Early Years Strategy and National Summit to ensure Australia’s children have the best start at life

The Albanese Labor Government is delivering on its commitment to improve the lives of all children in Australia by developing a Commonwealth Early Years Strategy.

The Strategy will create a new integrated, holistic, whole-of-government approach to ensure children aged five and below have the best start at life in their critical early years of development.

Minister for Social Services Amanda Rishworth will lead development of the Strategy in partnership with Minister for Early Childhood Education Dr Anne Aly.

It will be developed through extensive consultation and stakeholder engagement.

To assist in crafting the Strategy, and start the important conversations needed around helping young children to thrive, the Government will host a National Early Years Summit on Friday 17 February 2023 in Parliament House.

Around 100 attendees will be invited to the Summit in the Great Hall.

The Summit will have input from Minister Rishworth and Dr Aly, along with all relevant Departments including Health, Education, Attorney-Generals and the National Indigenous Australians Agency.

Treasury and the Department of Prime Minister and Cabinet will also contribute.

Minister Rishworth said a total of $4.2 million would be invested over 18 months until 2024 to support the development of the Strategy.

“More than any other time in life, the early years are a time when we can positively influence life outcomes, After all, the biggest area of brain development occurs before children turn five,” Minister Rishworth said.

“It’s time we ended the isolated policy approach and leverage the mountain of evidence that exists to best support our children.

“By getting it right in the early years of a child’s life, we can help set the foundations for a happy, healthy, and successful future.”

“Creating a better Australia rests on the opportunities we create for our children and benefits everyone.

“Our National Summit in particular will help start a conversation on how to best support Australia’s children and their families in the early years.”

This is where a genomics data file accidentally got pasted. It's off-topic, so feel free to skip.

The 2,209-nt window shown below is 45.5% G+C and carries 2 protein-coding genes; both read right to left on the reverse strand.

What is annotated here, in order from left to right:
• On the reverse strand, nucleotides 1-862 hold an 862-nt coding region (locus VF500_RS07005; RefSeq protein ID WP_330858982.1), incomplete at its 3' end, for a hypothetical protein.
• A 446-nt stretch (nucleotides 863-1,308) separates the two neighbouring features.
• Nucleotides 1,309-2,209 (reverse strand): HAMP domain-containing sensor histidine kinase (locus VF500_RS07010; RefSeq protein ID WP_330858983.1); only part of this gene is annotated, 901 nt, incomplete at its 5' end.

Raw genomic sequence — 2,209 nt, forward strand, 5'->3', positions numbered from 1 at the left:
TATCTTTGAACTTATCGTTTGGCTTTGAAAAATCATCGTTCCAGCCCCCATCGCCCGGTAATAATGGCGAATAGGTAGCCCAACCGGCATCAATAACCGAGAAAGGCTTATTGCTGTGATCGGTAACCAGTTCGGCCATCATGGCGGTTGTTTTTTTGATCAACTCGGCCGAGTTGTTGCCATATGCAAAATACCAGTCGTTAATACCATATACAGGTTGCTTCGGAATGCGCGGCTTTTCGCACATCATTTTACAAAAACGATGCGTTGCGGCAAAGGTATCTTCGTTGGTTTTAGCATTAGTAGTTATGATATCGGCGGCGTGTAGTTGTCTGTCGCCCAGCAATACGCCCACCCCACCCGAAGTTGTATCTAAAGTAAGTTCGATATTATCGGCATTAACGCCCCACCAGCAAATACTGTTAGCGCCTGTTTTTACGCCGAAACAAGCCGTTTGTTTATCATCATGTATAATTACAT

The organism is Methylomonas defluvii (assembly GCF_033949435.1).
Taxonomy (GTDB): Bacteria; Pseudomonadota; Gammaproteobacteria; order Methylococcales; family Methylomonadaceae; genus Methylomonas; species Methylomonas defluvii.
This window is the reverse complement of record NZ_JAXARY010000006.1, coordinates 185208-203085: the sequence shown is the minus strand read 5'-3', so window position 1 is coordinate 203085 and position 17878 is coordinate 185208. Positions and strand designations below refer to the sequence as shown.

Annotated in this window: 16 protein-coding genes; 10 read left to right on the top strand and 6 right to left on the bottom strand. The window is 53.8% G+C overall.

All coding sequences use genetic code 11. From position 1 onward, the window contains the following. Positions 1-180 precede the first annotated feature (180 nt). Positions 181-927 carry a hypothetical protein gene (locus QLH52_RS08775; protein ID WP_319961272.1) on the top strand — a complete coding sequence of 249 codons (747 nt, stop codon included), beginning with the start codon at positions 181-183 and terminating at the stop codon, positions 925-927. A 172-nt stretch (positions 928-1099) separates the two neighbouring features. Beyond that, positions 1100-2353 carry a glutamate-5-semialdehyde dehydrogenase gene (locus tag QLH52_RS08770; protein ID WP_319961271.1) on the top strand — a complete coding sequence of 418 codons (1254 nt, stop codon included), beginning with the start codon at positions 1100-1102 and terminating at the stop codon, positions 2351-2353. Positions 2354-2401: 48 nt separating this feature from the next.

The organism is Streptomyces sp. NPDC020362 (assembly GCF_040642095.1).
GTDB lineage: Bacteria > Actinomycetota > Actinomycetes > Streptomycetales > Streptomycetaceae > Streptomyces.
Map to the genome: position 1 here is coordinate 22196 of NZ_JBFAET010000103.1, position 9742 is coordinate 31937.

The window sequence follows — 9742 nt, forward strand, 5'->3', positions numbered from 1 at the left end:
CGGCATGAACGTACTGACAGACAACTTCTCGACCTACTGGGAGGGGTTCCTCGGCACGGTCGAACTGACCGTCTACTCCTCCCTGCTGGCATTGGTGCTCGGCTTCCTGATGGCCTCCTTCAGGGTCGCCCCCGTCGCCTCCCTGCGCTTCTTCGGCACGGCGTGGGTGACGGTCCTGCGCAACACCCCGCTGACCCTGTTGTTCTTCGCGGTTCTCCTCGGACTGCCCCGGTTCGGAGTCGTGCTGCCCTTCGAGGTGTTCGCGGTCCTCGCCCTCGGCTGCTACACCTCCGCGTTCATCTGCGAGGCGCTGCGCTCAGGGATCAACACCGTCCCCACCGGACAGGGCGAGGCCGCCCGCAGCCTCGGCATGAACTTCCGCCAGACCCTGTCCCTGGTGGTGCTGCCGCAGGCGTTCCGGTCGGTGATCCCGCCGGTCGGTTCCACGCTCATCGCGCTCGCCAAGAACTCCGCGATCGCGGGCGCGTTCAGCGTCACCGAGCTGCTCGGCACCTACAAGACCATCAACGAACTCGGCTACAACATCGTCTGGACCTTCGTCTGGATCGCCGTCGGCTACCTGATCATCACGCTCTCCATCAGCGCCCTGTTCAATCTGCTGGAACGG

Dr Aly said our children are our most precious resource, and with 90 per cent of brain development occurring in the first five years, it’s vital we get the early years right.

“This is about ensuring all Australian children get the best start in life no matter where they live or their background,” said Dr Aly.

“A lot goes into raising a happy and healthy child, that’s why we want to hear from families, early childhood educators and other experts.

“Our Summit for Aussie kids will make sure we provide the tools our future generations need to thrive.”

There will be many opportunities for all Australians, including children and families, to help shape the Strategy through surveys, public submissions, roundtables, local engagement and consultation from January 2023.

A new 14-member expert Advisory Panel has also been established to inform the development of Strategy.

The Advisory Panel will support the work of a Steering Committee designed to bring together all areas of Government.

Its membership includes:

  • Professor Sharon Goldfeld
  • Anne Hollonds
  • Catherine Liddle
  • Georgie Dent
  • Professor Fiona Stanley
  • Penny Dakin
  • Sylvana Mahmic
  • Jay Weatherill
  • Matthew Cox
  • Dr Helen Milroy
  • Samantha Page
  • Jamie Crosby
  • Emma Watkins 
  • Amanda Walsh 

Emma Watkins, who is currently studying a PhD focused on inclusive children’s entertainment and education through accessible music and play, said it was an “honour” to have been invited on the Advisory Panel and be able to have input on ensuring all children have access to varied communications systems.

“Auslan and visual communication systems are not just used by those in the deaf community, they are integral to pre-literal learning for any child. Gestures allow parents and carers to know the wants and needs of a child without spoken language,” Ms Watkins said.

“This is not just Australia-specific, however in Australia we still lack the support for our visual communications systems that benefit all children and their family support networks at home.

“By drawing on this Advisory Panel, as well as connecting with a multitude of experts – parents, carers, childhood development influencers across this country – I know the Government will build a strategy for the Early Years that will allow children to feel included and empowered and free to express themselves with communications systems that they feel comfortable using.”

More information about the Early Years Strategy is available at the Department of Social Services website.